September 2018
Volume 18, Issue 10
Open Access
Vision Sciences Society Annual Meeting Abstract  |   September 2018
Audiovisual Competition in the Line Motion Illusion
Author Affiliations
  • Amanda Sinclair
    Psychology, Arts and Science, University of Saskatchewan
  • Aidan Wickenhauser
    Psychology, Arts and Science, University of Saskatchewan
  • Chamin Wanasundara
    Psychology, Arts and Science, University of Saskatchewan
  • Steven Prime
    Psychology, Arts and Science, University of Saskatchewan
Journal of Vision September 2018, Vol.18, 1134. doi:10.1167/18.10.1134
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      Amanda Sinclair, Aidan Wickenhauser, Chamin Wanasundara, Steven Prime; Audiovisual Competition in the Line Motion Illusion. Journal of Vision 2018;18(10):1134. doi: 10.1167/18.10.1134.

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      © ARVO (1962-2015); The Authors (2016-present)

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Abstract

The Line Motion Illusion is characterised as illusory perception of a solid line appearing to grow away from a preceding visual or auditory cue. This illusion is attributed to the widening of spatial attention after attention has been narrowly captured to the cue's location. Although this illusion has been found using either visual or auditory cues (Shimojo, Miyauchi, & Hikosaka, 1997), it has yet to be examined under different crossmodal conditions where cues from different modalities may either enhance or compete in capturing attention when cues are spatially congruent or incongruent. Subjects' perception of the illusion was assessed under spatially congruent and incongruent crossmodal conditions using auditory and visual cues. In the congruent condition, the auditory cue (a short tone) and the visual cue (a flash) were both presented on the same side of the display (either left or right). In the incongruent condition, the cues were presented simultaneously on opposite sides. These crossmodal conditions were compared to unimodal conditions of only visual or auditory cues. We also manipulated the time interval between the presentation of cues and bar to assess the extent to which the illusion depended on the timing of the cues. Eye position was monitored via an SMI RED eye tracker to ensure they maintained fixation. Overall results show similarly high rates of reporting the illusion across all conditions (73-90%). However, in the incongruent crossmodal condition subjects reported the illusory motion from visual cues significantly more than the auditory cues. We also found the illusion depended on the relative timing between the cues and the bar. Our findings provide new insights into the extent to which visual and auditory cues compete in the putative capture of attention to produce the line motion illusion.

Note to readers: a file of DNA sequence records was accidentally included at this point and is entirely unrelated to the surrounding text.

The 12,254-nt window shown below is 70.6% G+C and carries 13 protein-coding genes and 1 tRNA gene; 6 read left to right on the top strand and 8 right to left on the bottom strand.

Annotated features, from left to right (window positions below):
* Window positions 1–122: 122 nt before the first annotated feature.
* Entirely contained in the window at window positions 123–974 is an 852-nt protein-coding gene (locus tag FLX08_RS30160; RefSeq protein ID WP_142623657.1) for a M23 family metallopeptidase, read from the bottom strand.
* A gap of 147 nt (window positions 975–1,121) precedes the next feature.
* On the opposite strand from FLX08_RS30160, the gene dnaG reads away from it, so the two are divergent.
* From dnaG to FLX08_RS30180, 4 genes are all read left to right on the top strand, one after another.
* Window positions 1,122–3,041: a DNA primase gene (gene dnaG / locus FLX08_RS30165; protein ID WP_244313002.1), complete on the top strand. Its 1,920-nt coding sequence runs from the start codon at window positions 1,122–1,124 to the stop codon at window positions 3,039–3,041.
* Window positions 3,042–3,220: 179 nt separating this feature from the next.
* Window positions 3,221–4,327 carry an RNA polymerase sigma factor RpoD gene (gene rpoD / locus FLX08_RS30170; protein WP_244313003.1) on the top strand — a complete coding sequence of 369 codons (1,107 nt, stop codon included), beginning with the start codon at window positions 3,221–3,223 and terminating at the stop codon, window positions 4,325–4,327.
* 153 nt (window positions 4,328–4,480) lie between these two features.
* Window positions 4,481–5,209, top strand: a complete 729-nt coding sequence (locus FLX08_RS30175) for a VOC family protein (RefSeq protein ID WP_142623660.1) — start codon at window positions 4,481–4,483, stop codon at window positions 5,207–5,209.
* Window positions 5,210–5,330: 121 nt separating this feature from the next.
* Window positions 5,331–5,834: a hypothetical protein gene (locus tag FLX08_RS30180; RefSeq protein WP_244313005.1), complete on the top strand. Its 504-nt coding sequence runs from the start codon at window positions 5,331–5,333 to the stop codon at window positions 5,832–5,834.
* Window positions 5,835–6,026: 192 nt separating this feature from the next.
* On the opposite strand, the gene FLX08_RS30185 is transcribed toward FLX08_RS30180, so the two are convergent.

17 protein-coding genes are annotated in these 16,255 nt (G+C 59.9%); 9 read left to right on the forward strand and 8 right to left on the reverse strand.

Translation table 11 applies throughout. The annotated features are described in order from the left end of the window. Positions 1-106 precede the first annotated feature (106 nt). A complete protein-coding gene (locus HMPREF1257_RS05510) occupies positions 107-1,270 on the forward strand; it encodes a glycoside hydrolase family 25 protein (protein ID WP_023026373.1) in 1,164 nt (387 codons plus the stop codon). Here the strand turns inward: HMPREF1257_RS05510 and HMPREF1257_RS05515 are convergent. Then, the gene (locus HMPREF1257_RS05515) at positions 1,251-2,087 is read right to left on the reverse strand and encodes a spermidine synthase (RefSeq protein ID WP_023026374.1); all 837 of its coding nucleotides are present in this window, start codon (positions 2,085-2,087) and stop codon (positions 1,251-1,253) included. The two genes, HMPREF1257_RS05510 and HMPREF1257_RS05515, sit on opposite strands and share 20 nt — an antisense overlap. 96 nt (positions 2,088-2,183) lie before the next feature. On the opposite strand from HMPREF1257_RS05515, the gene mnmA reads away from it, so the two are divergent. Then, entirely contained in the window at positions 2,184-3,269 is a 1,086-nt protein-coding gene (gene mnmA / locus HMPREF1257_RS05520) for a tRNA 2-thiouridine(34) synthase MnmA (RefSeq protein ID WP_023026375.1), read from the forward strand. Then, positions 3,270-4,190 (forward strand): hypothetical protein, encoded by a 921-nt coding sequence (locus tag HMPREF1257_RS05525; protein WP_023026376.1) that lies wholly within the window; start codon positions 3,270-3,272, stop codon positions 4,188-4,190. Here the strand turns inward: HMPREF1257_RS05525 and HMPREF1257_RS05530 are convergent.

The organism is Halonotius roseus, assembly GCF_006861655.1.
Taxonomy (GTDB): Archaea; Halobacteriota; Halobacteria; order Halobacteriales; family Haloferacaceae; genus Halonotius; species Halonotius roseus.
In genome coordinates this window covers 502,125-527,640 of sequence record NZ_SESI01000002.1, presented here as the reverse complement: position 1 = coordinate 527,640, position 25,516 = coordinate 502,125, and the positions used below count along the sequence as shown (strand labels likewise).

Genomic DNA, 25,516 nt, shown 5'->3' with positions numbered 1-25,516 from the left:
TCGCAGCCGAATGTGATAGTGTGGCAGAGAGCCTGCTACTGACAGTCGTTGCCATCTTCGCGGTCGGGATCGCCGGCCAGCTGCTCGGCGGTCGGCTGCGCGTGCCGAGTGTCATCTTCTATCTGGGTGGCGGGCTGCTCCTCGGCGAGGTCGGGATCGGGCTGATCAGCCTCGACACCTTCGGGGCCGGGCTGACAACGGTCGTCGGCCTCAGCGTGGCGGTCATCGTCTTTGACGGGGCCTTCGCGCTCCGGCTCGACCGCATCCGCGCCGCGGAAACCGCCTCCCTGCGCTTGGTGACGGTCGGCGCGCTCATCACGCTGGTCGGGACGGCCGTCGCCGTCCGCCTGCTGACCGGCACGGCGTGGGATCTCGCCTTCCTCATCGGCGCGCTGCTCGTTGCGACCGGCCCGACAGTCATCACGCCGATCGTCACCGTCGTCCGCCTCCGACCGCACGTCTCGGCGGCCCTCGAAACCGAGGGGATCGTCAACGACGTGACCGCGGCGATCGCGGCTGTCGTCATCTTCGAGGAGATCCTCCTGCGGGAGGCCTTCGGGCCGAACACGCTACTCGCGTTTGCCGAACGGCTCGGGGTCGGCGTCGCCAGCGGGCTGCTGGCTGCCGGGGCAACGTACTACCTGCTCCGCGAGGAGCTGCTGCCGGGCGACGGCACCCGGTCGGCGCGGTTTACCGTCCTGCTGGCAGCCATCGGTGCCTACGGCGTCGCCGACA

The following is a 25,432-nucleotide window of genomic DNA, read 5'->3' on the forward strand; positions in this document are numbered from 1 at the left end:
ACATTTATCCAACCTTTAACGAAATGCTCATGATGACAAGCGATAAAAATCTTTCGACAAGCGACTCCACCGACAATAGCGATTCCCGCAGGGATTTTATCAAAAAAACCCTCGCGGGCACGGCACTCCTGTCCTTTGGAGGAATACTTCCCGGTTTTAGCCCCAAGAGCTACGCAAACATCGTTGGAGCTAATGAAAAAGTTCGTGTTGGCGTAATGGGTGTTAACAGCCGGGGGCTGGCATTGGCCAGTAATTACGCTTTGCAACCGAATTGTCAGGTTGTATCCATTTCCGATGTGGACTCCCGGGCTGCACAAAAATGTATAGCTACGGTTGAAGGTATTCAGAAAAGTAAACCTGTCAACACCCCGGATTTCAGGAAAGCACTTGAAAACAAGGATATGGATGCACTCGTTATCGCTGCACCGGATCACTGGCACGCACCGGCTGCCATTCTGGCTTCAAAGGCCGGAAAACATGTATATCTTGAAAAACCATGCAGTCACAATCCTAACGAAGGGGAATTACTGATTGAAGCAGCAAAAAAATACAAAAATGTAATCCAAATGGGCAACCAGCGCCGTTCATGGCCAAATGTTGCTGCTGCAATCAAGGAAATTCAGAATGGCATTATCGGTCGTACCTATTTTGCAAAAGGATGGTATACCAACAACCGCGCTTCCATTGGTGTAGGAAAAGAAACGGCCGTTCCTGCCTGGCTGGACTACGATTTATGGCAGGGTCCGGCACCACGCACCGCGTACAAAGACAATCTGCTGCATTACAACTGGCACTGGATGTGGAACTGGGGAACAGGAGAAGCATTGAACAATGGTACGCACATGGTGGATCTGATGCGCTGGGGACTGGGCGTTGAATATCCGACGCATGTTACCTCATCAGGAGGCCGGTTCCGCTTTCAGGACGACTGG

Meeting abstract presented at VSS 2018

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